603-068 (Boston: Harvard Business School Publishing, 2002), accessed October 2012.
Feldman, “Group Process in the Challenger Launch Decision (A),” HBS No. “Group Process in the Challenger Launch Decision (A).” HBS No.
Values, he observed, were being “politely bowed to, and then handed over to the clergy to be kept for Sundays.’”Whitehead wanted Harvard, and its business students, to develop an alternative perspective, studying societal change as part of their educational development.
In a lecture he presented in 1931, which later became a book, he cautioned against the “the fallacy of thinking of the business world in abstraction from the rest of the community.”He’s recognized for giving Donham and the case method some intellectual gravitas.
Referencing the French philosopher Michel Foucault, they suggest that in such cases, the “truth” about a historical event is actually driven by present-day concerns, but that it becomes, as Foucault wrote, “the sort of error that cannot be refuted because it [has been] hardened into an unalterable form in the long baking process of history.”Bridgman and his colleagues’ intriguing counter-history of HBS begins when Donham arrives in 1919, becoming its second dean.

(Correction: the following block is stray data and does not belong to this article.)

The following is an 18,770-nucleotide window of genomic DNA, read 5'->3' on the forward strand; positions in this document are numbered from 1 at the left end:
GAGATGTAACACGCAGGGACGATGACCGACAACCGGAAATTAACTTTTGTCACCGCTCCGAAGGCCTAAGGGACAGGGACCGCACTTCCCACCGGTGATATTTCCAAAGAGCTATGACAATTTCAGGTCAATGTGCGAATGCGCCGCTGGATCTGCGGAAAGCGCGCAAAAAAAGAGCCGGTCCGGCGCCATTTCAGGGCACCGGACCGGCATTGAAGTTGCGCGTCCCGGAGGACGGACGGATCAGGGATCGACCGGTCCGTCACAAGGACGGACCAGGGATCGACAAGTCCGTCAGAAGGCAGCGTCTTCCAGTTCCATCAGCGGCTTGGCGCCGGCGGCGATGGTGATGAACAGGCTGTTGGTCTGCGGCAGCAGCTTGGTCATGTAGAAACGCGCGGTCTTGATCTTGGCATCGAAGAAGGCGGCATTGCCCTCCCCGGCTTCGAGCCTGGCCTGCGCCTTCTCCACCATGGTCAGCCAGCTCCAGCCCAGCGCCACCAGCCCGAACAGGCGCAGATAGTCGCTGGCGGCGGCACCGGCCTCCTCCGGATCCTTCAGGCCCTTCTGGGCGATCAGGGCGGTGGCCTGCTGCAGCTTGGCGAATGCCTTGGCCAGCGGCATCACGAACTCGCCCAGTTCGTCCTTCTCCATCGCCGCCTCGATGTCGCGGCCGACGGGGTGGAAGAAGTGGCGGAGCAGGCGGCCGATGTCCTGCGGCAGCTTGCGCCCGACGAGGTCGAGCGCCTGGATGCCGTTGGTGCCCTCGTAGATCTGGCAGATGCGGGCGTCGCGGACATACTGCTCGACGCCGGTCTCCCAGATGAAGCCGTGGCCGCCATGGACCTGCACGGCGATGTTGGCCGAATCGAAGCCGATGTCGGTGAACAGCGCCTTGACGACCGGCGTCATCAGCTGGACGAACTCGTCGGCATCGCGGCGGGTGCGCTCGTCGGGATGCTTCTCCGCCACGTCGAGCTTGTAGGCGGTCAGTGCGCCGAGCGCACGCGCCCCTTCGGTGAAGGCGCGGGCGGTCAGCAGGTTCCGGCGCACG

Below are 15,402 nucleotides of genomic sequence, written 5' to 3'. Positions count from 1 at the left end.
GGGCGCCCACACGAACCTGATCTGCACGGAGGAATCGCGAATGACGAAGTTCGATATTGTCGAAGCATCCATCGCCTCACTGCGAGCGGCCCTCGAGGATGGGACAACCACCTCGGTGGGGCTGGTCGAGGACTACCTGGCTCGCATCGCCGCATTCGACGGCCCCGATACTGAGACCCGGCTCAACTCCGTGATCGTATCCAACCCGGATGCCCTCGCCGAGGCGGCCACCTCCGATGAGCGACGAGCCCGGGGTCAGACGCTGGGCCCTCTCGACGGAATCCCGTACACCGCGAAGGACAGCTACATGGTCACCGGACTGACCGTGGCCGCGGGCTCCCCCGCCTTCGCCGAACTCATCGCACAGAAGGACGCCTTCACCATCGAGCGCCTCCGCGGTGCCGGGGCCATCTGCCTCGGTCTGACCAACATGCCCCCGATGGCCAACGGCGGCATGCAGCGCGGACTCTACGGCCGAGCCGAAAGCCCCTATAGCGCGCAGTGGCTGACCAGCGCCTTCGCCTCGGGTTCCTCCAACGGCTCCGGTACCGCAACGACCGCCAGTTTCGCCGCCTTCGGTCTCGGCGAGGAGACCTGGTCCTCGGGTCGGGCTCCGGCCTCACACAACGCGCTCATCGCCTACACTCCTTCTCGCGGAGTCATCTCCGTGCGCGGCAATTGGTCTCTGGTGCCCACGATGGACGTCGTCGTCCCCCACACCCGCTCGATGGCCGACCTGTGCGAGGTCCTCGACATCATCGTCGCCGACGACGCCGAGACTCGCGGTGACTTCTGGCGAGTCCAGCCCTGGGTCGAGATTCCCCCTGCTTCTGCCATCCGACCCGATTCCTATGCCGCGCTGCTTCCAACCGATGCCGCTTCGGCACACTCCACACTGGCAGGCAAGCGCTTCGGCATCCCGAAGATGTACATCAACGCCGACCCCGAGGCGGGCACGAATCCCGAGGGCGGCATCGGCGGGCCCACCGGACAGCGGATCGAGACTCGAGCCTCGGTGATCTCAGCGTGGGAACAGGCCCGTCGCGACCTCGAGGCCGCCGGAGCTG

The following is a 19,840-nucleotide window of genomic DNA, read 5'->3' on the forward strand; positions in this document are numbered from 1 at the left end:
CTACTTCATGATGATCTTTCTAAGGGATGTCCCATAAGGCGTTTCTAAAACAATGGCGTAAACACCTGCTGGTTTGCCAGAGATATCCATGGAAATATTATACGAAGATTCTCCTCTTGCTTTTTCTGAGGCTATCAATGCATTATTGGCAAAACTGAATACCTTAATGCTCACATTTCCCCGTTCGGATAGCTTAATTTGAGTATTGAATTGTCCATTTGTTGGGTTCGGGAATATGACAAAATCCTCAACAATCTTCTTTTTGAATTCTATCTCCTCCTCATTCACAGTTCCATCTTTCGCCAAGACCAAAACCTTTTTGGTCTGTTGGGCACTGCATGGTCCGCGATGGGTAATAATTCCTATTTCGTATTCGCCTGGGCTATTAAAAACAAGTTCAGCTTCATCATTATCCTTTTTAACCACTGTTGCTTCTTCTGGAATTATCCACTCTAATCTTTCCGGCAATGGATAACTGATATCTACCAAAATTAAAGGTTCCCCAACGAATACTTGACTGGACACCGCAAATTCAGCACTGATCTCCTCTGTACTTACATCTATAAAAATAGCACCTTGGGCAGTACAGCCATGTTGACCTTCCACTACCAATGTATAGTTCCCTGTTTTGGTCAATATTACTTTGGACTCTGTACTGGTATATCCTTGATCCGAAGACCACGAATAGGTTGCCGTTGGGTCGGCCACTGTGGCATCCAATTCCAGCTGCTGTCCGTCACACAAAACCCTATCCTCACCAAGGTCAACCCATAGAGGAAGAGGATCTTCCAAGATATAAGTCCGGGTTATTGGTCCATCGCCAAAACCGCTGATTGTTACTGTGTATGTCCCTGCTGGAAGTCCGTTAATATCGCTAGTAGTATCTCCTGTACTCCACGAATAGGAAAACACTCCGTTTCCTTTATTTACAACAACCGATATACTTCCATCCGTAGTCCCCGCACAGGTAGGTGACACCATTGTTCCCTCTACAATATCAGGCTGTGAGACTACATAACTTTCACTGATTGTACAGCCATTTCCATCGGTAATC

The school was only 11 years old then, but it was already using what it called “problem solving” as a method for learning—to a degree.Whitehead is now best known as the originator of “process philosophy,” which, put most simply, posits that reality is comprised of a series of interconnected events, or becomings, rather than fixed “matter.” Among other issues, this worldview is concerned with “the relationship between mind and world, and the realization of values in action,” according to the Stanford Encyclopedia of Philosophy Whiteheld held strong convictions about what education should be.Specifically, he “rejected any distinction between abstract and practical knowledge,” Bridgman and his fellow researchers note.But, Bridgman writes, “curiously absent [in historical accounts] are other, relevant aspects of both his thinking and his relationship with Donham.”In snippets of Donham’s writing, we see how his opinions overlapped with Whitehead, with whom he met for long Saturday afternoon discussions.Consider Donham’s call to action in “Our present situation both here and in all the great industrial nations of the world is a major breakdown of capitalism. I believe so, but not without leadership which thinks in terms of broad social problems instead of in terms of particular companies.”A year later, in an article titled “The Failure of Business Leadership and the Responsibilities of the Universities,” published in Harvard Business Review, Donham wrote, “We need in business and politics administrators who are able not only to handle their specialized problems well, but also to see things in wide relations and do their part in maintaining society’s stability and equilibrium.”Donham had once asked to publish one of Whitehead’s essays on schooling business leaders, in a program being printed to celebrate the opening of a new building on campus.(Whitehead instead offered his piece to magazine.) The dean also suggested that a third year be added to Harvard’s graduate program, a doctoral level year focused on the relationship between business and civilization.But the tragedy of the Great Depression, while demonstrating the need for just this type of reflection, also meant Donham couldn’t secure financing for that third year.Rather than lecture, the professor facilitates a class-wide debate, cold calling on students to answer tough questions.Before graduating, Harvard Business School (HBS) students complete 500 of these “decision-forcing” exercises, which are thought to be superior tools for training future corporate leaders, compared with discussing skills and theory in the abstract. “Daewoo and the Korean Chaebol.” University of Hong Kong case no. HKU143 (University of Hong Kong, August 2001), via Harvard Business Publishing, accessed March 2007.